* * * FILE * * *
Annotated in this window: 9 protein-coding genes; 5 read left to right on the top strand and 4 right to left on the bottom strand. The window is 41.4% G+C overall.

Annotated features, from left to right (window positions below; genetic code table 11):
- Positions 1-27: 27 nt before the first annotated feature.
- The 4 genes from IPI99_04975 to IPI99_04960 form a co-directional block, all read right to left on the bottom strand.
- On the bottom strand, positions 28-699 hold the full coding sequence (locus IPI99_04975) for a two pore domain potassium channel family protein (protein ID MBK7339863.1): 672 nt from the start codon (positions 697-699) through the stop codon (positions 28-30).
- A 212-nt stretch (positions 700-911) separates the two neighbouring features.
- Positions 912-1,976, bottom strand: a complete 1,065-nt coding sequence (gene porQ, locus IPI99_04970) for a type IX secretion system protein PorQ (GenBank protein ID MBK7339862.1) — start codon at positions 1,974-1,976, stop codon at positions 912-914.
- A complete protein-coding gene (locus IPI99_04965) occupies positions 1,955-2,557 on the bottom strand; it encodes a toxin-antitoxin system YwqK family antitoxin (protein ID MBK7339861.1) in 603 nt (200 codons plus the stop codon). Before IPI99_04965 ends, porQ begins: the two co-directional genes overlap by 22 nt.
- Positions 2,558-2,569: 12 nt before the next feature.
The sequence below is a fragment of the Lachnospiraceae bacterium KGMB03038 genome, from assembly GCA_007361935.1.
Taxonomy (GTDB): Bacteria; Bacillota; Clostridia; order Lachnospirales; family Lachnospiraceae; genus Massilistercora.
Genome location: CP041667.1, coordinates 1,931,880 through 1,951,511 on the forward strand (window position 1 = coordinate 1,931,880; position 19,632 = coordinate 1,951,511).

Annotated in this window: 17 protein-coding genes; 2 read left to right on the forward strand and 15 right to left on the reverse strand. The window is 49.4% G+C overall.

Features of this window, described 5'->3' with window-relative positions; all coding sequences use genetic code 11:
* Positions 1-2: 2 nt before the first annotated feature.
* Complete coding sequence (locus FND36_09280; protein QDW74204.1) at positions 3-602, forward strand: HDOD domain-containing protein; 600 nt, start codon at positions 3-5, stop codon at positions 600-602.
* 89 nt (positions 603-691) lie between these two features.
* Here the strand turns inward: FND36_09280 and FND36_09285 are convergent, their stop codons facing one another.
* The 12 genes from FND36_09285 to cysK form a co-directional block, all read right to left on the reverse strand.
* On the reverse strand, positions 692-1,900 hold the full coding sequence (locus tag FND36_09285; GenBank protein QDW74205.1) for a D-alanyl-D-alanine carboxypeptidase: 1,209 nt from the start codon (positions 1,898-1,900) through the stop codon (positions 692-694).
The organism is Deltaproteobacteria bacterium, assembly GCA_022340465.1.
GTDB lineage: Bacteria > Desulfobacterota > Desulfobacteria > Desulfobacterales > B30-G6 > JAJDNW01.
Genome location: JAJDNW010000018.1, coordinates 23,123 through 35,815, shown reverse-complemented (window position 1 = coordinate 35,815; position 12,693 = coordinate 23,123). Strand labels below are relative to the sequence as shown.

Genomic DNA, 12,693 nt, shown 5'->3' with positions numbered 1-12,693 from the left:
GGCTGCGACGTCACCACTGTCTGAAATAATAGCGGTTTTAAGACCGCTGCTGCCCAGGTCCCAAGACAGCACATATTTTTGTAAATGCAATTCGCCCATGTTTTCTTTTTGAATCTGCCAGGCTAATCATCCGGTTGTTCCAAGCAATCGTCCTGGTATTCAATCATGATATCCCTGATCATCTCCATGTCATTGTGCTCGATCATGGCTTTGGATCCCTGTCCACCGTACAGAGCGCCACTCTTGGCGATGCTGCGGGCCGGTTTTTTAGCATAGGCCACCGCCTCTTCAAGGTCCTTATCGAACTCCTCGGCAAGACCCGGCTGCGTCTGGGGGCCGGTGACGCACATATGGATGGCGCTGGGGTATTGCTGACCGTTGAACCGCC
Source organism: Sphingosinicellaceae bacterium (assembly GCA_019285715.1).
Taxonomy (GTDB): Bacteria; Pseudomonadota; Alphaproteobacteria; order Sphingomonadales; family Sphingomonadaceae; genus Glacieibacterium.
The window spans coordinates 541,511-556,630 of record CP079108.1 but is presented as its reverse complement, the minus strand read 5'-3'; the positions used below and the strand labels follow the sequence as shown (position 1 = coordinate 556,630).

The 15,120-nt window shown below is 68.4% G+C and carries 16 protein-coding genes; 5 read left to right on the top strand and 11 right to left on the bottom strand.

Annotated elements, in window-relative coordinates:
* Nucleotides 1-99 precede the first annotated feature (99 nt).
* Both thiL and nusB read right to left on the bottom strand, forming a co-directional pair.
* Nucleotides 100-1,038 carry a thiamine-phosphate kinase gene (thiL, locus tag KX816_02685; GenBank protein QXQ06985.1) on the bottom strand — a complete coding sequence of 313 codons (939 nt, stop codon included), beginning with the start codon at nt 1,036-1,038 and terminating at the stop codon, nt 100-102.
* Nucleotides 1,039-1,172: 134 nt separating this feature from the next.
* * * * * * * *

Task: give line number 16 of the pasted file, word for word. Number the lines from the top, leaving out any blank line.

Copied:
* Complete coding sequence (locus FND36_09280; protein QDW74204.1) at positions 3-602, forward strand: HDOD domain-containing protein; 600 nt, start codon at positions 3-5, stop codon at positions 600-602.